Kenya’s foreign exchange reserve rose by 9 percent after it received a $739 million loan from the International Monetary Fund (IMF). Since March, the country’s reserve was seeing a decline, media reports said.
According to the Central Bank of Kenya data, the country’s usable foreign exchange reserves increased to $8,532 million as of May 14 compared to $7,809 from the previous week. The increase was equivalent to 5.14 months of import cover.
The Central Bank of Kenya said, “This meets the CBK’s statutory requirement to endeavour to maintain at least four months of import cover, and the EAC region’s convergence criteria of 4.5 months of import cover.”
IMF had approved the disbursement of $739 million to Kenya last week. The amount will be drawn under the Rapid Credit Facility (RCF), media reports said. IMF said in a statement, “This will help to meet Kenya’s urgent balance of payments need stemming from the outbreak of the Covid-19 pandemic.”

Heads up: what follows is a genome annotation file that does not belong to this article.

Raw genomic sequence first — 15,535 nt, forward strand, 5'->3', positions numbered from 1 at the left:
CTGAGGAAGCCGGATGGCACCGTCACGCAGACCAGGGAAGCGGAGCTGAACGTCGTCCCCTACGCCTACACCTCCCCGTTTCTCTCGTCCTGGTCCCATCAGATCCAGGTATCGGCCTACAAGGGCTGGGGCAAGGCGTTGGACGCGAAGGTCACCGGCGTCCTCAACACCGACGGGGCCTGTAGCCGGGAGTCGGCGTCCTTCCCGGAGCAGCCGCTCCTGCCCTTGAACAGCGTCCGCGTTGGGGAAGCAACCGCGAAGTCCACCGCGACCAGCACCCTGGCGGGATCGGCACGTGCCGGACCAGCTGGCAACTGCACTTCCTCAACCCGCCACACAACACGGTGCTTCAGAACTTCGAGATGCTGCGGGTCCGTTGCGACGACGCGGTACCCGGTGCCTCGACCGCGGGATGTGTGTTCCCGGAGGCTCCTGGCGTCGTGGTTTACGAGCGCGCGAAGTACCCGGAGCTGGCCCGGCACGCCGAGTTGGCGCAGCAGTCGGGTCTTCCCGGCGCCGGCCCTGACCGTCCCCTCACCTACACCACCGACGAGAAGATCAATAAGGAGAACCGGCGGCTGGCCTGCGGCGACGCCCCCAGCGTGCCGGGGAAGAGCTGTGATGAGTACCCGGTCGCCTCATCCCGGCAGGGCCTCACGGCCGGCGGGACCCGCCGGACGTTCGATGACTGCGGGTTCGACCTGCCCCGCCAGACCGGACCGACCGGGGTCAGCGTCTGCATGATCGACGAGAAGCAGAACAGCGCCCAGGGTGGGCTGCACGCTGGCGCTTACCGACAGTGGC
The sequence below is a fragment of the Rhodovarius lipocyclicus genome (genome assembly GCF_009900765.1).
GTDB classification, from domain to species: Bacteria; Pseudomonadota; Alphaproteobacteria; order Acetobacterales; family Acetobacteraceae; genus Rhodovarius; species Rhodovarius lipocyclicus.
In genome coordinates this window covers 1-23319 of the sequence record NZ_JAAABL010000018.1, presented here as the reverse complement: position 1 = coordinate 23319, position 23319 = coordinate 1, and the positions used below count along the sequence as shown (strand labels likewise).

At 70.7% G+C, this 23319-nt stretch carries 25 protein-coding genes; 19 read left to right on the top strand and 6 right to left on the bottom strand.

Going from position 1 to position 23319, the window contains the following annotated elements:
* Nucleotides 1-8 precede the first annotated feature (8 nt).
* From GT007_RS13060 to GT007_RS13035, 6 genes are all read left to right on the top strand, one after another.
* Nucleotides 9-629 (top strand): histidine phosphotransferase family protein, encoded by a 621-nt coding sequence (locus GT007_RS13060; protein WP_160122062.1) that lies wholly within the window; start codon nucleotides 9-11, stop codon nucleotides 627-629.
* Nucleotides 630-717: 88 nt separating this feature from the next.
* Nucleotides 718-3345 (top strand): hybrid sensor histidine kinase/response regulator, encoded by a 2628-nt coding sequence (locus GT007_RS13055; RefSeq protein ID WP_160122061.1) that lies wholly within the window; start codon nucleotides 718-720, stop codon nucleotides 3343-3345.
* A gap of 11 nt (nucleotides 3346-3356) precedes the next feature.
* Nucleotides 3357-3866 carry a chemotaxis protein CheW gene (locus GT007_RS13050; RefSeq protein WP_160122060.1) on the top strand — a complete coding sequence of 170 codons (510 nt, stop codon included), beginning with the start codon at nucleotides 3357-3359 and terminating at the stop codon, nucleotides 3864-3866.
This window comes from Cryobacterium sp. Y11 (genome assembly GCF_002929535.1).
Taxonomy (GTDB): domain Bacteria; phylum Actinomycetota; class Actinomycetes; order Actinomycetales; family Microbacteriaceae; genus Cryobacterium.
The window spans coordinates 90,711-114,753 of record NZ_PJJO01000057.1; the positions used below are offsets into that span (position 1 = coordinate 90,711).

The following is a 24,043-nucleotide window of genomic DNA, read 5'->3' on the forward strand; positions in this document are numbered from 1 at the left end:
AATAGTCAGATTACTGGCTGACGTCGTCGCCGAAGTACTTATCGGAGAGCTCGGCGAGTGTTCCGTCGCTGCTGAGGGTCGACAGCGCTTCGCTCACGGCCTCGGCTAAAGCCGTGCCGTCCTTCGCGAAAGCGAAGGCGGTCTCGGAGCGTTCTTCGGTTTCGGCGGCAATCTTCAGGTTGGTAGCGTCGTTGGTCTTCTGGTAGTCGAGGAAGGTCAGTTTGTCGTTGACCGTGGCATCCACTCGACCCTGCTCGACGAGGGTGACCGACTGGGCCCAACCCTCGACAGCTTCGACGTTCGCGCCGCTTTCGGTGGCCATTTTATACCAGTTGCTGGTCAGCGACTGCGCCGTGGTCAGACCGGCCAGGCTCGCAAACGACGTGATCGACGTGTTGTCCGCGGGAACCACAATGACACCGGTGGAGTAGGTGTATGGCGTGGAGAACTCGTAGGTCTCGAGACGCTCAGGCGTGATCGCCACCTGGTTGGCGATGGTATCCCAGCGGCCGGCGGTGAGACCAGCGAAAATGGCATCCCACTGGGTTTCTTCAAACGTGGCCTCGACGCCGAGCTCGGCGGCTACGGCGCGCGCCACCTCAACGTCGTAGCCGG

The loan from IMF would enable Kenya to maintain a healthy forex reserve and provide budget support in the face of the pandemic, media reports said. Also, stabilising the forex reserve will allow preserve the local currency against global fluctuations.
Last month, Kenya was in talks with the World Bank and the IMF for budget support as well as emergency assistance. It had requested $750 million from World Bank for budget support and $350 million from the IMF as a means of emergency assistance.
It is reported that Kenya’s funds were anticipated to slowly start coming in by April or May. In March, the Kenyan shilling had weekend 5 percent against the dollar.